The Catalan was the main event at the heralded Cityzens Weekend last July, despite making it clear that he was unhappy with the whole idea
It began, Manchester City decided, on this day one year ago. The club threw open the doors of their City Football Academy to thousands of supporters for a weekend of live music and family fun, topped off by the long awaited unveiling of the new coach, Pep Guardiola.
The event was regarded as a huge success both inside the club and by the fans that attended. City’s Sales and Marketing department even won a Stadium Business award for it. There was just one problem: Guardiola himself didn’t want to be part of it, and it still irks him that he was.
“It begins” was the slogan of Cityzens Weekend. There was a new kit, complete with a new badge, and of course a new coach, probably the most revered in world football.
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The British football public were already expecting Guardiola not just to sweep to success with City, but revolutionise English football, too. He knew full well the pressure he would be under and when he was told of the plans for Cityzens Weekend he was alarmed; he did not feel his own employers needed to feed into the narrative.
It began, then, in less than perfect circumstances. The pre-season trip to China did not go down well, either; a Manchester derby was scrapped, the heat made it hard to train and it was difficult to keep on top of the players’ new nutritional requirements.
Guardiola also regrets not pushing for a more radical squad overhaul 12 months ago, a decision which has ensured City will spend big and spend often this summer.
Not that Pep is unhappy at City. He feels tremendous support from Txiki Begiristain, Ferran Soriano and Khaldoon Al Mubarak, those with which he works most closely. In fact, he has a superb relationship with Al Mubarak, the City chairman who is ultimately responsible for the Catalan’s future.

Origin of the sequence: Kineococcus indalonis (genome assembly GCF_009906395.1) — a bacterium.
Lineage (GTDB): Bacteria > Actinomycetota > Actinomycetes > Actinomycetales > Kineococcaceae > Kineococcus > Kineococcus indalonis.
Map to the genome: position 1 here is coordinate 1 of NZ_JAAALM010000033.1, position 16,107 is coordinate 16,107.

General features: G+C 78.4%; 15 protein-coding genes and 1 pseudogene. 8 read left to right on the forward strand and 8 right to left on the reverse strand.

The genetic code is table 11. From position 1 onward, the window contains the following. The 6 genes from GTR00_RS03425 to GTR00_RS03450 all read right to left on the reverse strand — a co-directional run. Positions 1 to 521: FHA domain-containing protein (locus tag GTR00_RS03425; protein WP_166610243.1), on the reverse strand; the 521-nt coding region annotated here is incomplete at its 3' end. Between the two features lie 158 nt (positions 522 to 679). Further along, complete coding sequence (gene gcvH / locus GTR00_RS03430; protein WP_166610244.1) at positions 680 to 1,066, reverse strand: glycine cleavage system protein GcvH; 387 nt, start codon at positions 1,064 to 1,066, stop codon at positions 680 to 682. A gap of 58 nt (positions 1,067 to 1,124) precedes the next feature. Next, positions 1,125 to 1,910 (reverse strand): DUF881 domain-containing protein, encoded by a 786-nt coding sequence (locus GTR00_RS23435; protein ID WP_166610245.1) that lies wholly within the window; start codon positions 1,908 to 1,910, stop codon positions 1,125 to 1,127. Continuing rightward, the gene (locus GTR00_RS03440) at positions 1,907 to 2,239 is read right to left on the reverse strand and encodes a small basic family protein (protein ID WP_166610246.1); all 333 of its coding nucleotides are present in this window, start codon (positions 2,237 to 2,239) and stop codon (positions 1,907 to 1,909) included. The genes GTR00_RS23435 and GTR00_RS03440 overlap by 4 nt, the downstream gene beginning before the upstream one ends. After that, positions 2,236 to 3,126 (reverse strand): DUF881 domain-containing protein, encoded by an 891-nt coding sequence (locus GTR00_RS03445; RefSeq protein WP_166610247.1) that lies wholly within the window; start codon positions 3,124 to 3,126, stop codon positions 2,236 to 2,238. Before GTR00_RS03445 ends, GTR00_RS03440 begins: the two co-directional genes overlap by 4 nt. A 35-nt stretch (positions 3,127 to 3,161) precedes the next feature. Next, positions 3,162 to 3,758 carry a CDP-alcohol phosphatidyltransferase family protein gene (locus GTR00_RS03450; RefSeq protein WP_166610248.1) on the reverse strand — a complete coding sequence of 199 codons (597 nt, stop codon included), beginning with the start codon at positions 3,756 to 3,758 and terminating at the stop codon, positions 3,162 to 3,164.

For his part, Guardiola is open to the idea of extending his three-year contract, and is especially keen to see how teenagers Phil Foden, Jadon Sancho, Brahim Diaz and Aro Muric can contribute to the first team in the coming years.
It is thought that if Guardiola succeeds next season he is likely to sign an extension in 2018. For that to happen, a lot still needs to change.
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While the majority of Premier League clubs report for pre-season training today, Guardiola’s players will be enjoying the final week of their summer holidays.
At the Catalan’s behest, City will not be back in for work until July 10. The idea is that those who did not take part in international tournaments will be fresher and hungrier for what comes next.
The Blues fly out to the United States for three International Champions Cup matches the following week and, as it stands, Guardiola will have fewer than 15 players who feature in his plans for next season. The rest of the party will be made up of players City hope to sell, or young talents earmarked for big futures.
The City boss is also concerned about the high temperatures and travel demands as City visit Houston, Los Angeles and Nashville over the last two weeks of July, though it is expected everything will work out considerably better than it did in China.
The whole thing will be more successful if City can add a slew of new signings over the next fortnight. Sources close to City’s transfer dealings insist they are close to landing all of their priority targets, and every effort is being made to get anywhere between two and five deals over the line before the trip to the U.S.
Dani Alves is sure to be confirmed as a City player in due course, while Benjamin Mendy is still regarded as a very gettable signing, despite claims that Monaco will not sell. Tottenham are still trying to extract as much money as possible for Kyle Walker, while talks are ongoing for Southampton’s Ryan Bertrand, though breakthroughs are expected in both cases. Progress has been made on a new centre-back, too, though the feeling is that most if not all of the full-backs will be signed first.
Then there is Alexis Sanchez, who has long had his heart set on a move to the Etihad Stadium and has no desire to move anywhere else. The Chilean is now on holiday following the Confederations Cup, leaving City and Arsenal to work out the terms of a transfer.
City have believed for months that they will get their man, but have always been prepared to wait until the last moment to get the deal done. Even if Arsenal were to sanction a sale quickly so they can move on with their own business, there is no immediate rush on City’s part as they would give him July off anyway, as they have with Claudio Bravo and Bernardo Silva.
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Extra signings will be explored once City get definitive answers on those targets, but Guardiola is said to be pleased with the initial plans.
Given he is always bothered by something – in this case, the pre-season arrangements – City fans should take heart from the fact he has been in high spirits for the past six weeks.
If his employers can finalise negotiations for his priority targets, he will be very happy indeed. Just don’t call it a new beginning.